from The American Heritage® Dictionary of the English Language, 4th Edition

  • n. An upward slope, as of a hill.

from Wiktionary, Creative Commons Attribution/Share-Alike License

  • n. A slope or inclination of the earth, as the side of a hill, considered as ascending, in opposition to declivity, or descending; an upward slope; ascent.

from the GNU version of the Collaborative International Dictionary of English

  • n. A slope or inclination of the earth, as the side of a hill, considered as ascending, in opposition to declivity, or descending; an upward slope; ascent.

from The Century Dictionary and Cyclopedia

  • n. An upward slope or inclination of the earth, as the side of a hill: opposed to declivity, or a slope considered as descending.
  • n. Specifically, in fortification, the talus of a rampart.

from WordNet 3.0 Copyright 2006 by Princeton University. All rights reserved.

  • n. an upward slope or grade (as in a road)


Latin acclīvitās, from acclīvis, uphill : ad-, ad- + clīvus, slope; see klei- in Indo-European roots.
(American Heritage® Dictionary of the English Language, Fourth Edition)


  • From the edge of the wood leading up the acclivity are the tracks of horses and wheels -- the wheels of cannon.

    The Collected Works of Ambrose Bierce — Volume 2: In the Midst of Life: Tales of Soldiers and Civilians

  • On its acclivity, which is straight, houses are built, and those very thick and close to one another.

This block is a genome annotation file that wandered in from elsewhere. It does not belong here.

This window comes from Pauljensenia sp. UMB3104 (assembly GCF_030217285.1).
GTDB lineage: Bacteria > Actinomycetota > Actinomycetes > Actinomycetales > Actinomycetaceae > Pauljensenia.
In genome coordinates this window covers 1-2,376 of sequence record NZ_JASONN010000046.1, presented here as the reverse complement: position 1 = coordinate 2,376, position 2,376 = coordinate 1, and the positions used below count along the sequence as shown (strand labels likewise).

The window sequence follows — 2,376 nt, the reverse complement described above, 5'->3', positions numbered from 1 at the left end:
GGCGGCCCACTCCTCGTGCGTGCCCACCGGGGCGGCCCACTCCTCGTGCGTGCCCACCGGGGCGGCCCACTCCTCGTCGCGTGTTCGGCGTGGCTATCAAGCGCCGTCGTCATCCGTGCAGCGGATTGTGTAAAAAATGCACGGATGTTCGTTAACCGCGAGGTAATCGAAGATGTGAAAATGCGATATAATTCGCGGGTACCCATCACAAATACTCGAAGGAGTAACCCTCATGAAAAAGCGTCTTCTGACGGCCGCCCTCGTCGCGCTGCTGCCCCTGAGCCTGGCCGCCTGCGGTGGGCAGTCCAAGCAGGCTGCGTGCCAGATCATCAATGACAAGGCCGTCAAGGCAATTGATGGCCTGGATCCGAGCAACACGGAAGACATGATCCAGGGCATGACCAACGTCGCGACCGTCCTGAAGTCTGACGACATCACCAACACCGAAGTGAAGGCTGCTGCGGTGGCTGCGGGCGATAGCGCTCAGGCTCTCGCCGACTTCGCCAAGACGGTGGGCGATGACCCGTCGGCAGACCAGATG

The Wars of the Jews; or the history of the destruction of Jerusalem

  • It at length attained the summit of an acclivity of considerable length.

    Castle Dangerous

  • Elsewhere, the hill, which formed the northern side of this beautiful sheet of water, arose in steep, but less precipitous acclivity, and was arrayed in heath of the darkest purple.

    A Legend of Montrose

  • June, 1815, the rains had still farther increased this acclivity, the mud complicated the problem of the ascent, and the men not only slipped back, but stuck fast in the mire.

    Les Miserables

  • With the speed of an eagle, Hamish darted up the acclivity, and stood by the minister of Glenorquhy, who was pacing out thus early to administer consolation to a distressed family near Bunawe.

    Chronicles of the Canongate

  • A pathway, a good deal hidden, by vegetation, ascended by a gentle acclivity, and prolonged by the architect by means of a few broad and easy marble steps, making part of the original approach, conducted the passenger to a small, but exquisitely lovely velvet lawn, in front of the turret or temple we have described, the back part of which building overhung the cataract.

    Count Robert of Paris

  • It was situated about the middle of the village, whose vicinity was not in those days judged any inconvenience, upon a spot of ground more level than was presented by the rest of the acclivity, where, as we said before, the houses were notched as it were into the side of the steep bank, with little more level ground about them than the spot occupied by their site.

    Saint Ronan's Well

  • The troops in advance, he was persuaded, would never be able to come back to his aid up the face of that acclivity; besides which, he observed the utter bewilderment of the whole body at sight of the ambuscade.


  • Villages and small towns hanging in mid-air, with great woods of olives seen through the light open towers of their churches, and clouds moving slowly on, upon the steep acclivity behind them; ruined castles perched on every eminence; and scattered houses in the clefts and gullies of the hills; made it very beautiful.

    Pictures from Italy


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  • "The particular wind-row of which we are writing lay on the brow of a gentle acclivity ..." The Pathfinder, by James Fenimore Cooper, Chapter I

    March 29, 2010